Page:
E&M fields simulated and visualized in COMSOL, is that how they 'look' IRL?

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Summary:

E&M fields simulated and visualized, is that how they 'look' In Real Life ?

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Hi

I made a simulation (comsol) of a piece of aluminum wire (r=1mm h=10mm) excited by 1A DC inside a sphere (r=10mm) of air. Here are the 3D plots:

Screenshot from 2020-02-14 13-29-37.png
Screenshot from 2020-02-14 13-30-36.png


Since I ever only have 'seen' E&M fields depicted in text books and never in real life, I'm a bit surprised by the simulation result, I would at least have expected the M field to be more uniform like the E field.

I would appreciate if the experienced experts could weigh in here, is that really how real E&M fields would look like? Or maybe my simulation is flawed somehow, that's always a possibility.

Thank you.
KZ
 

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  • #2
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Summary:: E&M fields simulated and visualized, is that how they 'look' In Real Life ?

Or maybe my simulation is flawed somehow, that's always a possibility.
it looks pretty flawed. Your source is axisymmetric, so your fields should have axisymmetry also.
 
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  • #3
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My thought exactly, I now believe somehow E&M fields may not be fully coupled in the chosen physics interface Magnetic and Electric Fields (mef) despite the documentation stating otherwise. So I split the physics up in two physics interfaces Electric Current (ec) and Magnetic Field (mf), and now the plot looks like in the text books:
Screenshot from 2020-02-14 19-42-25.png
Screenshot from 2020-02-14 19-42-50.png


The only slight drawback of two physics interfaces is that the wire needs to be excited for each physics interface i.e. two different ways but resulting in the same.

Now I wonder how I calculate and plot the Poynting vector(?) Probably in the Derived Values in the Results tree, but how.
 
  • #4
ZapperZ
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First of all, how do you know that you've set this up correctly? COMSOL requires many tweaking, and just because you are able to produce a picture, it doesn't mean that this has any resemblance to reality. For example, how do you know the step-size is accurate enough, or if your mesh is fine enough that you haven't lost the detail?

Have you used COMSOL before and benchmarked it to something that you know the exact results for?

Zz.
 
  • #5
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First of all, how do you know that you've set this up correctly?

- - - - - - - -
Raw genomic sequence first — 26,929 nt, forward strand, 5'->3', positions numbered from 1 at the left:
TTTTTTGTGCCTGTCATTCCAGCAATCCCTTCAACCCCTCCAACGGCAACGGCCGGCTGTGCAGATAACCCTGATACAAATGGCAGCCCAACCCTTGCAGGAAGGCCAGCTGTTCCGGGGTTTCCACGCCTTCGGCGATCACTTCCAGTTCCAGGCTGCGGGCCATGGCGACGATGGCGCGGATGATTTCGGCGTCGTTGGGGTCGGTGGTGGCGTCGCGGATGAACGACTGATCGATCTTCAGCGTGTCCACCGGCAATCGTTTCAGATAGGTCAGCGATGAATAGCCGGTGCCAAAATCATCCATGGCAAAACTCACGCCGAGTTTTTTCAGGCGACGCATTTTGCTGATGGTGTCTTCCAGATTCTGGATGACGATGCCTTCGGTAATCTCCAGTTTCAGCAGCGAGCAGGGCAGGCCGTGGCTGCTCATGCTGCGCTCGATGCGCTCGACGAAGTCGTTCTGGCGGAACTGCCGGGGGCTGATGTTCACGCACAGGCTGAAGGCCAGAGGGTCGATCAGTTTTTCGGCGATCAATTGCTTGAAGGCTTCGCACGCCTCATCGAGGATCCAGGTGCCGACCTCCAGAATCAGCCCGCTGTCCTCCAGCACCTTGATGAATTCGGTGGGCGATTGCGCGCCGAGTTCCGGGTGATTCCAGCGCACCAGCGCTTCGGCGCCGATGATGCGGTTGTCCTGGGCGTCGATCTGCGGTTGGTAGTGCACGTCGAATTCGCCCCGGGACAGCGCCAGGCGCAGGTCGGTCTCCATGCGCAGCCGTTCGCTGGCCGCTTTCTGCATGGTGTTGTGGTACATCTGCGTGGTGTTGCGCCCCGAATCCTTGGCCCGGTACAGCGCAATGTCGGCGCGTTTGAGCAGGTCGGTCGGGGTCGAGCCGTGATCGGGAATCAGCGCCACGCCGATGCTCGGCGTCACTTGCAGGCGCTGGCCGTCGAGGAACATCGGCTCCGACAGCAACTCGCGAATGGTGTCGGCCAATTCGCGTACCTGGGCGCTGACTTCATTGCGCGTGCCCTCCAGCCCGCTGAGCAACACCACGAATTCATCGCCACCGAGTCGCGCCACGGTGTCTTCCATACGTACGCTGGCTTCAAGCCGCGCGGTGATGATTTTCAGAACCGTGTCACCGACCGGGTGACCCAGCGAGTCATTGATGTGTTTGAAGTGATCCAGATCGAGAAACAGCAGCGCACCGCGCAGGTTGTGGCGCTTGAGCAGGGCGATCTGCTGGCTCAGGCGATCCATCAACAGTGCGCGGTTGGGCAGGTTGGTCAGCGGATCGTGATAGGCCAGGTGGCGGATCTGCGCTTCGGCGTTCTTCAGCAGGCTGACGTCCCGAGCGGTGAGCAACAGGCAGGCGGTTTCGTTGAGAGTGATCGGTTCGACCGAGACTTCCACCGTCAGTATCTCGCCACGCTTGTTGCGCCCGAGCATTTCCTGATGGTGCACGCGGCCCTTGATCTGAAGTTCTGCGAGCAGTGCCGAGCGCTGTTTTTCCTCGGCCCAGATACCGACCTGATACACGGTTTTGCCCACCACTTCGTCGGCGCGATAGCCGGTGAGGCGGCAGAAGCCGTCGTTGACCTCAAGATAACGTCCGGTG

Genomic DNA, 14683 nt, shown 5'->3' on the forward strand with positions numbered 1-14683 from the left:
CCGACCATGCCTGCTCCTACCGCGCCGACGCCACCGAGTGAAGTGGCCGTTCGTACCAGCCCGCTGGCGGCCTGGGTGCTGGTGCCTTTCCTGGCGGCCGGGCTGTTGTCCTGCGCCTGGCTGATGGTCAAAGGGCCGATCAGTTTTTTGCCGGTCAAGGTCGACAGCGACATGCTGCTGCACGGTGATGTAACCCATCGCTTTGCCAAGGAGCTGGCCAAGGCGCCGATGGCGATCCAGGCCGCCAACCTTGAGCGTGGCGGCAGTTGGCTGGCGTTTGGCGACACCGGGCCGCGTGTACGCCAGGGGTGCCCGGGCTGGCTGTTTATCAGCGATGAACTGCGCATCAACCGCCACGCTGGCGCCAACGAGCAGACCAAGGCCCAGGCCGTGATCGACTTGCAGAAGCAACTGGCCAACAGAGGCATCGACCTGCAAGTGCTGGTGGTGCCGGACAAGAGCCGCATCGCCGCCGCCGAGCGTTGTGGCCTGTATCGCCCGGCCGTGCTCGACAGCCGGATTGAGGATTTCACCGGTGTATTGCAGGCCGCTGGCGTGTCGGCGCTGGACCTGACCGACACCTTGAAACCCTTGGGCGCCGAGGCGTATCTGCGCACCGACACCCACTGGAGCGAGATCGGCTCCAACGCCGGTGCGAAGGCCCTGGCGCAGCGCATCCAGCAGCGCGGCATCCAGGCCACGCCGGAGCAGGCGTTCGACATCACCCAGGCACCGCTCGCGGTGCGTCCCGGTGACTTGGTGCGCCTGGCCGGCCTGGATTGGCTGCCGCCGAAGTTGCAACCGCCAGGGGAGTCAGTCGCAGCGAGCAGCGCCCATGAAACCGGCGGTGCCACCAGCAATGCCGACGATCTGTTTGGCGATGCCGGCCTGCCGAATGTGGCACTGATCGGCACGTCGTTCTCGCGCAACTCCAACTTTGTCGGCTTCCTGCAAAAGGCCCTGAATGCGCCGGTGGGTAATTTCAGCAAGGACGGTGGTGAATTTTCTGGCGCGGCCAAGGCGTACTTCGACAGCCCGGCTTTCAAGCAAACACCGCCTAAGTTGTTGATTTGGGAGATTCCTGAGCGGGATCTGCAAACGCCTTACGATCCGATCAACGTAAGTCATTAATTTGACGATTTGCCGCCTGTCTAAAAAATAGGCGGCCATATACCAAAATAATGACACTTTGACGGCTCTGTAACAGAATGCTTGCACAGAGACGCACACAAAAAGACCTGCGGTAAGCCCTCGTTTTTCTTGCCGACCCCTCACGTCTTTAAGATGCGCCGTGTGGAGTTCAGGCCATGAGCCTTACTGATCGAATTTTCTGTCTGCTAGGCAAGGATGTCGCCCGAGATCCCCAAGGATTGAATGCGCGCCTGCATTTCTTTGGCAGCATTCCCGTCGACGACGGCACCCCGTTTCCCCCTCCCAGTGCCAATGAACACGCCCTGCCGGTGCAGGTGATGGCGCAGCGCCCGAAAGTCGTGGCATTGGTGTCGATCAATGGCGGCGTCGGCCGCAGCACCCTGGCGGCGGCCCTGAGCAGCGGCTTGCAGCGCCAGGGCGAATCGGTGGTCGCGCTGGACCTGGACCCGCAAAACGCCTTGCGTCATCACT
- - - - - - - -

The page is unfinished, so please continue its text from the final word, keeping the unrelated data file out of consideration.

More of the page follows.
I don't.

COMSOL requires many tweaking
I agree.

just because you are able to produce a picture, it doesn't mean that this has any resemblance to reality.
I agree. But I was aiming for text book resemblance p.t.

how do you know the step-size is accurate enough, or if your mesh is fine enough that you haven't lost the detail?
I don't. But when I find something that I know the exact results for, then this tweaking step is on the to-do list.

Have you used COMSOL before and benchmarked it to something that you know the exact results for?
No.
 
  • #6
ZapperZ
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Then the problem here isn't physics, but rather the use and correct setup of the COMSOL routine.

Zz.
 
  • #7
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Then the problem here isn't physics, but rather the use and correct setup of the COMSOL routine.
Yes I agree, and I thought that was exactly what I said. But I see now that my mentioning of "physics interface" could be construed ambiguously.

"physics interface" is comsol terminology for software libraries that each solves certain/different types of physics problems.

I had initially chosen the physics interface Magnetic and Electric Fields (mef) which turned out to be the wrong choice for this kind of static physics problem i.e. a comsol setup mistake on my behalf.

I was not inferring that "physics" (as defined e.g. by Encyclopædia Britannica ) was the problem.
 
  • #8
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I'm just answering my own rhetorical question about how to calculate and plot the Poynting vector S when E and H is known. Maybe this has some interest from other comsol beginners like me, or maybe not.

It was actually simpler than I thought, you can simply calculate the cross product directly in the form field where you pick the values you want to plot.

Screenshot from 2020-02-15 17-15-50.png


And then the plot looks like below (all vectors are normalized). I note there are slight problems with vectors whose source point is on axis with the wire, but I believe this is a matter of a bit further tweaking.
Screenshot from 2020-02-15 17-16-39.png
 
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